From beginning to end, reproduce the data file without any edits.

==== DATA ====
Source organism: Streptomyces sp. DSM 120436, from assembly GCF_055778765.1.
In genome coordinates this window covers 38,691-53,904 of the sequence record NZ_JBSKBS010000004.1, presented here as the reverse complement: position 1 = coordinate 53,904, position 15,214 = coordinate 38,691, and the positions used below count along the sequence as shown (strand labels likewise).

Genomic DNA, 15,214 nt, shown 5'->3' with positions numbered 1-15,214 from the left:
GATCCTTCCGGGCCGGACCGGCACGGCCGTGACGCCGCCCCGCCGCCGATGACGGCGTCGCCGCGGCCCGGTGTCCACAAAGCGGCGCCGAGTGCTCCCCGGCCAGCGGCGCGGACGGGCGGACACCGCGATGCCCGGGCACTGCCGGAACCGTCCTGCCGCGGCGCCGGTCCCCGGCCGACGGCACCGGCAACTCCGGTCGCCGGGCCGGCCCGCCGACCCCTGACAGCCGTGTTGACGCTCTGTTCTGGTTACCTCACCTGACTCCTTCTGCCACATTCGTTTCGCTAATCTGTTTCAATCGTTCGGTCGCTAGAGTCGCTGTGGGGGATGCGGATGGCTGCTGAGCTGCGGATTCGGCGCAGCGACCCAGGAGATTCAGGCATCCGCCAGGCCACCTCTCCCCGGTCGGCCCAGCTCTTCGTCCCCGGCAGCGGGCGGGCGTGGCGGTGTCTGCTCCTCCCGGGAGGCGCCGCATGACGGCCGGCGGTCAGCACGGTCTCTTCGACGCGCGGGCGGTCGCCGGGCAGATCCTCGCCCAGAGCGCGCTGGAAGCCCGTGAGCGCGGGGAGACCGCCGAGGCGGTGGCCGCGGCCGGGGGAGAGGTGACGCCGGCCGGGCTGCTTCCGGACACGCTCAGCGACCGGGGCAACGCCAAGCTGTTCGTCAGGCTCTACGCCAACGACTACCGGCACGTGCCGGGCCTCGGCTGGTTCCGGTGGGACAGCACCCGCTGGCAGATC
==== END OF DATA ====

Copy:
Source organism: Streptomyces sp. DSM 120436, from assembly GCF_055778765.1.
In genome coordinates this window covers 38,691-53,904 of the sequence record NZ_JBSKBS010000004.1, presented here as the reverse complement: position 1 = coordinate 53,904, position 15,214 = coordinate 38,691, and the positions used below count along the sequence as shown (strand labels likewise).

Genomic DNA, 15,214 nt, shown 5'->3' with positions numbered 1-15,214 from the left:
GATCCTTCCGGGCCGGACCGGCACGGCCGTGACGCCGCCCCGCCGCCGATGACGGCGTCGCCGCGGCCCGGTGTCCACAAAGCGGCGCCGAGTGCTCCCCGGCCAGCGGCGCGGACGGGCGGACACCGCGATGCCCGGGCACTGCCGGAACCGTCCTGCCGCGGCGCCGGTCCCCGGCCGACGGCACCGGCAACTCCGGTCGCCGGGCCGGCCCGCCGACCCCTGACAGCCGTGTTGACGCTCTGTTCTGGTTACCTCACCTGACTCCTTCTGCCACATTCGTTTCGCTAATCTGTTTCAATCGTTCGGTCGCTAGAGTCGCTGTGGGGGATGCGGATGGCTGCTGAGCTGCGGATTCGGCGCAGCGACCCAGGAGATTCAGGCATCCGCCAGGCCACCTCTCCCCGGTCGGCCCAGCTCTTCGTCCCCGGCAGCGGGCGGGCGTGGCGGTGTCTGCTCCTCCCGGGAGGCGCCGCATGACGGCCGGCGGTCAGCACGGTCTCTTCGACGCGCGGGCGGTCGCCGGGCAGATCCTCGCCCAGAGCGCGCTGGAAGCCCGTGAGCGCGGGGAGACCGCCGAGGCGGTGGCCGCGGCCGGGGGAGAGGTGACGCCGGCCGGGCTGCTTCCGGACACGCTCAGCGACCGGGGCAACGCCAAGCTGTTCGTCAGGCTCTACGCCAACGACTACCGGCACGTGCCGGGCCTCGGCTGGTTCCGGTGGGACAGCACCCGCTGGCAGATC